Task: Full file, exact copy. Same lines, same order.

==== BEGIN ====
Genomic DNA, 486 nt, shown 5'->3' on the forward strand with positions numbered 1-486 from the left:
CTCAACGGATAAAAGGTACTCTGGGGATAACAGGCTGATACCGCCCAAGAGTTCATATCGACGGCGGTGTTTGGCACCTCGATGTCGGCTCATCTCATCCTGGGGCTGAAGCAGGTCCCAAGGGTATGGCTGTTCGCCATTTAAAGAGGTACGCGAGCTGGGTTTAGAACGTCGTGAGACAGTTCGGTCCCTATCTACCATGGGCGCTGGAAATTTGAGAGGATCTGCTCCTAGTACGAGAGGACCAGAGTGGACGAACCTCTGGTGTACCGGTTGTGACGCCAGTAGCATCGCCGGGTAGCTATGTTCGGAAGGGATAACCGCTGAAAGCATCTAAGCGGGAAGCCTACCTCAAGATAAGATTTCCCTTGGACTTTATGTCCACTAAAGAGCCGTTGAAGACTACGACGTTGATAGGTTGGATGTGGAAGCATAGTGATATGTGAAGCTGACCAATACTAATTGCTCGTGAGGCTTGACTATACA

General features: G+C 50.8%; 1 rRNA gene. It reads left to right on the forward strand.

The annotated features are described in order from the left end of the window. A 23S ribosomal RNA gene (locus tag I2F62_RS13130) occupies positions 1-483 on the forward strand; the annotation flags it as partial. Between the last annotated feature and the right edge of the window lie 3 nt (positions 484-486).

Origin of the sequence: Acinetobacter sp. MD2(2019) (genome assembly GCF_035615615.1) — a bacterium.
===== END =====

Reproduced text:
Genomic DNA, 486 nt, shown 5'->3' on the forward strand with positions numbered 1-486 from the left:
CTCAACGGATAAAAGGTACTCTGGGGATAACAGGCTGATACCGCCCAAGAGTTCATATCGACGGCGGTGTTTGGCACCTCGATGTCGGCTCATCTCATCCTGGGGCTGAAGCAGGTCCCAAGGGTATGGCTGTTCGCCATTTAAAGAGGTACGCGAGCTGGGTTTAGAACGTCGTGAGACAGTTCGGTCCCTATCTACCATGGGCGCTGGAAATTTGAGAGGATCTGCTCCTAGTACGAGAGGACCAGAGTGGACGAACCTCTGGTGTACCGGTTGTGACGCCAGTAGCATCGCCGGGTAGCTATGTTCGGAAGGGATAACCGCTGAAAGCATCTAAGCGGGAAGCCTACCTCAAGATAAGATTTCCCTTGGACTTTATGTCCACTAAAGAGCCGTTGAAGACTACGACGTTGATAGGTTGGATGTGGAAGCATAGTGATATGTGAAGCTGACCAATACTAATTGCTCGTGAGGCTTGACTATACA

General features: G+C 50.8%; 1 rRNA gene. It reads left to right on the forward strand.

The annotated features are described in order from the left end of the window. A 23S ribosomal RNA gene (locus tag I2F62_RS13130) occupies positions 1-483 on the forward strand; the annotation flags it as partial. Between the last annotated feature and the right edge of the window lie 3 nt (positions 484-486).

Origin of the sequence: Acinetobacter sp. MD2(2019) (genome assembly GCF_035615615.1) — a bacterium.